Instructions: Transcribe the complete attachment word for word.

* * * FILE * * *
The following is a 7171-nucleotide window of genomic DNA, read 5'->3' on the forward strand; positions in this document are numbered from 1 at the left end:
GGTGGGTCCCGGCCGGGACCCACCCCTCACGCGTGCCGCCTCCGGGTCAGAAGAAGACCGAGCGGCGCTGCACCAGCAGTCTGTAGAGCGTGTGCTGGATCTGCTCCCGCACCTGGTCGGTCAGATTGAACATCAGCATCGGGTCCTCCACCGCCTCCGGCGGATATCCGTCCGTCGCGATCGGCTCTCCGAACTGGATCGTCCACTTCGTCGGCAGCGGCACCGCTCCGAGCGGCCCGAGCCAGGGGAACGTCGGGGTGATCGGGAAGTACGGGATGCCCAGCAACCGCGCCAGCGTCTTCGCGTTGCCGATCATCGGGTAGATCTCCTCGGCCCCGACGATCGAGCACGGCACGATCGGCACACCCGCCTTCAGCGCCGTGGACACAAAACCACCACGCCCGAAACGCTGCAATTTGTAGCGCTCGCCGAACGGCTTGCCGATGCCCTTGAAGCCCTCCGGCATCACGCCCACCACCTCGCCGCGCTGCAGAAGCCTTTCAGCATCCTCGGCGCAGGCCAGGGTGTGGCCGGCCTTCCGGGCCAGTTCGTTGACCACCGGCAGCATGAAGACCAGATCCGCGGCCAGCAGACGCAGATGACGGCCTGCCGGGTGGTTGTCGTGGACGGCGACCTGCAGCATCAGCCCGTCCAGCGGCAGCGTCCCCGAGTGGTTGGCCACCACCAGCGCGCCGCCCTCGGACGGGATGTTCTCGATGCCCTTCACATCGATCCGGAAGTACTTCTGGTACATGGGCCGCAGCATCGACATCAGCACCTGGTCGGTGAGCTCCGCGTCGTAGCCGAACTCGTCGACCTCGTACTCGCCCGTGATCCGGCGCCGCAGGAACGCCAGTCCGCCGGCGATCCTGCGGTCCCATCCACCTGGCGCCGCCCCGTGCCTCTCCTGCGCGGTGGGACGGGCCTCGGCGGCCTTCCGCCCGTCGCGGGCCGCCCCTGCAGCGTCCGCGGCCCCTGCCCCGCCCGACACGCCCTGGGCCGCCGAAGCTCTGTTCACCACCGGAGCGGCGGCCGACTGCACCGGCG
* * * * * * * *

The following is a 7171-nucleotide window of genomic DNA, read 5'->3' on the forward strand; positions in this document are numbered from 1 at the left end:
GGTGGGTCCCGGCCGGGACCCACCCCTCACGCGTGCCGCCTCCGGGTCAGAAGAAGACCGAGCGGCGCTGCACCAGCAGTCTGTAGAGCGTGTGCTGGATCTGCTCCCGCACCTGGTCGGTCAGATTGAACATCAGCATCGGGTCCTCCACCGCCTCCGGCGGATATCCGTCCGTCGCGATCGGCTCTCCGAACTGGATCGTCCACTTCGTCGGCAGCGGCACCGCTCCGAGCGGCCCGAGCCAGGGGAACGTCGGGGTGATCGGGAAGTACGGGATGCCCAGCAACCGCGCCAGCGTCTTCGCGTTGCCGATCATCGGGTAGATCTCCTCGGCCCCGACGATCGAGCACGGCACGATCGGCACACCCGCCTTCAGCGCCGTGGACACAAAACCACCACGCCCGAAACGCTGCAATTTGTAGCGCTCGCCGAACGGCTTGCCGATGCCCTTGAAGCCCTCCGGCATCACGCCCACCACCTCGCCGCGCTGCAGAAGCCTTTCAGCATCCTCGGCGCAGGCCAGGGTGTGGCCGGCCTTCCGGGCCAGTTCGTTGACCACCGGCAGCATGAAGACCAGATCCGCGGCCAGCAGACGCAGATGACGGCCTGCCGGGTGGTTGTCGTGGACGGCGACCTGCAGCATCAGCCCGTCCAGCGGCAGCGTCCCCGAGTGGTTGGCCACCACCAGCGCGCCGCCCTCGGACGGGATGTTCTCGATGCCCTTCACATCGATCCGGAAGTACTTCTGGTACATGGGCCGCAGCATCGACATCAGCACCTGGTCGGTGAGCTCCGCGTCGTAGCCGAACTCGTCGACCTCGTACTCGCCCGTGATCCGGCGCCGCAGGAACGCCAGTCCGCCGGCGATCCTGCGGTCCCATCCACCTGGCGCCGCCCCGTGCCTCTCCTGCGCGGTGGGACGGGCCTCGGCGGCCTTCCGCCCGTCGCGGGCCGCCCCTGCAGCGTCCGCGGCCCCTGCCCCGCCCGACACGCCCTGGGCCGCCGAAGCTCTGTTCACCACCGGAGCGGCGGCCGACTGCACCGGCG